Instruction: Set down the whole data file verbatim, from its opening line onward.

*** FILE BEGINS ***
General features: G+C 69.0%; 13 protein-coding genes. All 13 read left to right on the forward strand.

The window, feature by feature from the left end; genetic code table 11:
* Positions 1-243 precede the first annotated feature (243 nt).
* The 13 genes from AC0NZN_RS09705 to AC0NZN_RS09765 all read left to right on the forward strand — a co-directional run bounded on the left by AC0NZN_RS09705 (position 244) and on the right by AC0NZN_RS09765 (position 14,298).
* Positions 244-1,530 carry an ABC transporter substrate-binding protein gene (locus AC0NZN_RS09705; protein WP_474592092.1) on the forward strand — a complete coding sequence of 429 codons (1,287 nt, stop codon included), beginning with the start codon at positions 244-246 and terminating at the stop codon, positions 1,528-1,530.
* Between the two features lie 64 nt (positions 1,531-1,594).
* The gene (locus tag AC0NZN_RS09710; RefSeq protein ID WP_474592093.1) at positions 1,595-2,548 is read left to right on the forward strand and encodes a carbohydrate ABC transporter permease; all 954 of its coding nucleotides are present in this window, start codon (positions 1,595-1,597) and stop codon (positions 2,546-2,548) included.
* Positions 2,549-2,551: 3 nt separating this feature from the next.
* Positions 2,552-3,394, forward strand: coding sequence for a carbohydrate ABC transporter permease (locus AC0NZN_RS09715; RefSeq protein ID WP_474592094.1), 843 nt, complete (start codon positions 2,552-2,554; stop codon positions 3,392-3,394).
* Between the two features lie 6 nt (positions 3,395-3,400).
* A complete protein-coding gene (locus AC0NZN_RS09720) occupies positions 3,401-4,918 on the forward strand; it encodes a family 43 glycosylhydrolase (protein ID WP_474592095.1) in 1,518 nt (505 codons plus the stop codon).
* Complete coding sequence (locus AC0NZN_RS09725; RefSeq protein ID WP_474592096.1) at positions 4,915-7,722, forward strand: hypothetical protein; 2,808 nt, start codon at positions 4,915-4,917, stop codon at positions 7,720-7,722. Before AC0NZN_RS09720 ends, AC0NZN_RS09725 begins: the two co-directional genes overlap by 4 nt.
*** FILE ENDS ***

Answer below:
General features: G+C 69.0%; 13 protein-coding genes. All 13 read left to right on the forward strand.

The window, feature by feature from the left end; genetic code table 11:
* Positions 1-243 precede the first annotated feature (243 nt).
* The 13 genes from AC0NZN_RS09705 to AC0NZN_RS09765 all read left to right on the forward strand — a co-directional run bounded on the left by AC0NZN_RS09705 (position 244) and on the right by AC0NZN_RS09765 (position 14,298).
* Positions 244-1,530 carry an ABC transporter substrate-binding protein gene (locus AC0NZN_RS09705; protein WP_474592092.1) on the forward strand — a complete coding sequence of 429 codons (1,287 nt, stop codon included), beginning with the start codon at positions 244-246 and terminating at the stop codon, positions 1,528-1,530.
* Between the two features lie 64 nt (positions 1,531-1,594).
* The gene (locus tag AC0NZN_RS09710; RefSeq protein ID WP_474592093.1) at positions 1,595-2,548 is read left to right on the forward strand and encodes a carbohydrate ABC transporter permease; all 954 of its coding nucleotides are present in this window, start codon (positions 1,595-1,597) and stop codon (positions 2,546-2,548) included.
* Positions 2,549-2,551: 3 nt separating this feature from the next.
* Positions 2,552-3,394, forward strand: coding sequence for a carbohydrate ABC transporter permease (locus AC0NZN_RS09715; RefSeq protein ID WP_474592094.1), 843 nt, complete (start codon positions 2,552-2,554; stop codon positions 3,392-3,394).
* Between the two features lie 6 nt (positions 3,395-3,400).
* A complete protein-coding gene (locus AC0NZN_RS09720) occupies positions 3,401-4,918 on the forward strand; it encodes a family 43 glycosylhydrolase (protein ID WP_474592095.1) in 1,518 nt (505 codons plus the stop codon).
* Complete coding sequence (locus AC0NZN_RS09725; RefSeq protein ID WP_474592096.1) at positions 4,915-7,722, forward strand: hypothetical protein; 2,808 nt, start codon at positions 4,915-4,917, stop codon at positions 7,720-7,722. Before AC0NZN_RS09720 ends, AC0NZN_RS09725 begins: the two co-directional genes overlap by 4 nt.